When Ranjan Batheja, a former key developer in the New Cassel redevelopment project, was arrested and charged with bribery earlier this year, prosecutors made no public announcement and did not divulge who allegedly was on the receiving end of any payments.
The reason became clear last week when Nassau District Attorney Kathleen Rice announced the arrests of four men - including two former county legislators - in connection with an alleged scheme to ensure that Batheja, former co-owner of Stoneridge Homes, would be chosen as the project developer.
Deputy Chief Assistant District Attorney Karen Bennett explained last week that the charges against Batheja after his February arrest did not include the other men's names because of the continuing investigation of former Nassau legislators Roger Corbin and Patrick Williams, North Hempstead Community Development Agency director Neville Mullings, and the town's former building and planning commissioner, David Wasserman.
"This case was much bigger than him," she said, referring to Batheja, 48, of Dix Hills.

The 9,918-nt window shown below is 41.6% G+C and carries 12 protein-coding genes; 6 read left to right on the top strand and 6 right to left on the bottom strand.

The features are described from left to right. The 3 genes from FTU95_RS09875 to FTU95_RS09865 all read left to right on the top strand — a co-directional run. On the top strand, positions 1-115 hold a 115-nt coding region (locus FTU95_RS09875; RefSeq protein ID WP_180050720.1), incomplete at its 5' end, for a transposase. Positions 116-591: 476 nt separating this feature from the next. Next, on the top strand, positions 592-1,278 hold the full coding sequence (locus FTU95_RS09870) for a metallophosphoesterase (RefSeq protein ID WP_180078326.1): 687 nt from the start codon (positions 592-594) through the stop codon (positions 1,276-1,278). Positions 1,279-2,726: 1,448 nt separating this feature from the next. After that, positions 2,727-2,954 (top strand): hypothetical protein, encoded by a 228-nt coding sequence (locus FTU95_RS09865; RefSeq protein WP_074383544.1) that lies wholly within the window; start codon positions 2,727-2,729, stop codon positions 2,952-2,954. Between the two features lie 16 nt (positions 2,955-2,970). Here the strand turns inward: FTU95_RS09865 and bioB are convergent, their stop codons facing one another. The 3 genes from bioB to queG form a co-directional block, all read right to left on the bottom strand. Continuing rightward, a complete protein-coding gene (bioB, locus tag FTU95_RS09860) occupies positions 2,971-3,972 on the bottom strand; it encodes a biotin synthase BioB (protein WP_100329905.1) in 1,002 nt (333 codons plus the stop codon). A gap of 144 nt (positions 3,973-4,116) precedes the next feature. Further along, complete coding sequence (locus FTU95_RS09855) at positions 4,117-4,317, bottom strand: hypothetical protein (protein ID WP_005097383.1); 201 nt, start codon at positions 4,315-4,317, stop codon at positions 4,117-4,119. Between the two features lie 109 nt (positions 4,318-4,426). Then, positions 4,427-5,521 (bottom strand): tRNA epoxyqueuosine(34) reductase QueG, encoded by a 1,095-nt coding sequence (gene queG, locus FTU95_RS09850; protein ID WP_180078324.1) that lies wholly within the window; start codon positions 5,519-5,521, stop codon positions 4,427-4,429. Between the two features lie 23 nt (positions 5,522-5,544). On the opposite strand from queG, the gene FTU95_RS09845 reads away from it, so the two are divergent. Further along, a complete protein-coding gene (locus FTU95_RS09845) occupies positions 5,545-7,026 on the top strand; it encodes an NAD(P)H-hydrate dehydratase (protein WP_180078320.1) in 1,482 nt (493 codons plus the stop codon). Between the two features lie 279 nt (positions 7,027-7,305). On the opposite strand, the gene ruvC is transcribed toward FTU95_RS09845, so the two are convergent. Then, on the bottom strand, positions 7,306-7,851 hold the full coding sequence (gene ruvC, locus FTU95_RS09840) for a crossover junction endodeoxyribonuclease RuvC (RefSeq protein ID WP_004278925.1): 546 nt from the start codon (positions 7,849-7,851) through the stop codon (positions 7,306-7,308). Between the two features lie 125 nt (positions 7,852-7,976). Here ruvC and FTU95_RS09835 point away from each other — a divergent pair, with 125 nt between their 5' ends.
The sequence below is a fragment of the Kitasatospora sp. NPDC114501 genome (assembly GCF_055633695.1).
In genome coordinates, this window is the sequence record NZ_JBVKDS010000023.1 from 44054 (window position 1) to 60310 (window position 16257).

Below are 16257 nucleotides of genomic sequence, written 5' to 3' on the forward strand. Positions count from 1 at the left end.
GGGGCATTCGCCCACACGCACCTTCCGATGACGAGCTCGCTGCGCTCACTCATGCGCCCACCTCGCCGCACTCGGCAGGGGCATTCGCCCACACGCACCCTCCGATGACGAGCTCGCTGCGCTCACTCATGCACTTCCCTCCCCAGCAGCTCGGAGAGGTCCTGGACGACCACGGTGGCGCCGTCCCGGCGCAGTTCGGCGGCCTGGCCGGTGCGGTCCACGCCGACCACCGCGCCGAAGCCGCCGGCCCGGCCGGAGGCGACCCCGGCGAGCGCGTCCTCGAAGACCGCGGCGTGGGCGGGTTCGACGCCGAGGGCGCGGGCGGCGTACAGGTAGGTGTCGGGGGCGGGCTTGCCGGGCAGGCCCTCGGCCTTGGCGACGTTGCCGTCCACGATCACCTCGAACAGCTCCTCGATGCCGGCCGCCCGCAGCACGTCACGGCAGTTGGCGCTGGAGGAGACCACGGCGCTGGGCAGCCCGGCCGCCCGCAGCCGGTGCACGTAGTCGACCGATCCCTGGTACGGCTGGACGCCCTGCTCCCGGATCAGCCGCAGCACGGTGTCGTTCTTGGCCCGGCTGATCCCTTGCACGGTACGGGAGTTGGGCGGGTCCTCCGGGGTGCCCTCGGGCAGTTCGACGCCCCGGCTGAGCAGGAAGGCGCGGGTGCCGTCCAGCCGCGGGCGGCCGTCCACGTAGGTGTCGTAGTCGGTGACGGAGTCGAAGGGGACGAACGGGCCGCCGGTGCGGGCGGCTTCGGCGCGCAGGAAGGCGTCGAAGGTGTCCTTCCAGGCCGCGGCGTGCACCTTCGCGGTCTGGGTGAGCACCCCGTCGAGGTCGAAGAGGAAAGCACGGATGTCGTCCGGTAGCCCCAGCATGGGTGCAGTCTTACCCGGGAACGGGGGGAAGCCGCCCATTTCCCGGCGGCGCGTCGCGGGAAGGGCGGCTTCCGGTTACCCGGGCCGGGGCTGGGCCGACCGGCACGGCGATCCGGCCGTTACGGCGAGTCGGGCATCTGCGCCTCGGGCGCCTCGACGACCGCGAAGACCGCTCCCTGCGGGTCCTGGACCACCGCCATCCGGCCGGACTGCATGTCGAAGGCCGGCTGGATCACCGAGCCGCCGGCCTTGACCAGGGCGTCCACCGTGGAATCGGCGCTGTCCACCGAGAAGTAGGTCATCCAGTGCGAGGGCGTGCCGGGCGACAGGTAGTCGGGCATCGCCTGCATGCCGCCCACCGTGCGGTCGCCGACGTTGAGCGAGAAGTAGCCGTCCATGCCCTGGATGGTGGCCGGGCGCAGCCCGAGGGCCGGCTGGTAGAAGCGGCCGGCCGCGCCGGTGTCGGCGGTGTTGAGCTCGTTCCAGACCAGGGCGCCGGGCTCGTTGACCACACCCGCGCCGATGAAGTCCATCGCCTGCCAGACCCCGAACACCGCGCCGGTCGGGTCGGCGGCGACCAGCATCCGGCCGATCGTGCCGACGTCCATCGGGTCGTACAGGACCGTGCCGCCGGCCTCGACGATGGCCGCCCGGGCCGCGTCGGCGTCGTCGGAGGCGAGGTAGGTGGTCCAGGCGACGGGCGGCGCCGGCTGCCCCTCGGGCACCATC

Batheja and his attorney could not be reached for comment.
Unlike the news conference Rice held after last Thursday's four arraignments, Batheja's arrest did not come with so much as a news release from the district attorney's office. Still, Bennett said, "There was no secret about his arrest."
Prosecutors said Corbin demanded $200,000 from Batheja, whose company had been building three apartment complexes along Prospect Avenue in New Cassel. Williams received $180,000 and Mullings received $20,000 for their roles in awarding bids to Stoneridge, prosecutors said. In addition, they contend that Wasserman, Mullings and Corbin devised a way to funnel $150,000 of county revitalization funds to Stoneridge.
Wasserman's attorney, Joel R. Weiss of Uniondale, questioned the charges against his client, which include grand larceny, conspiracy and official misconduct.
"It's a basic tenet of fraud prosecution that you follow the money," Weiss said Friday. "The key question is who benefitted? The answer here is, 'Not David.' "
Bennett acknowledged there's no evidence that Wasserman, who was a former chairman of the town's Community Development Agency, personally benefitted financially.
"He is part of the conspiracy," she said.
Wasserman sponsored a resolution that granted Stoneridge the county revitalization funds to which Corbin had access, Bennett said. Corbin, Mullings and Wasserman used LIPA work as a ruse to divert the county revitalization money to Stoneridge because that grant money could not legally be given to a developer, she said.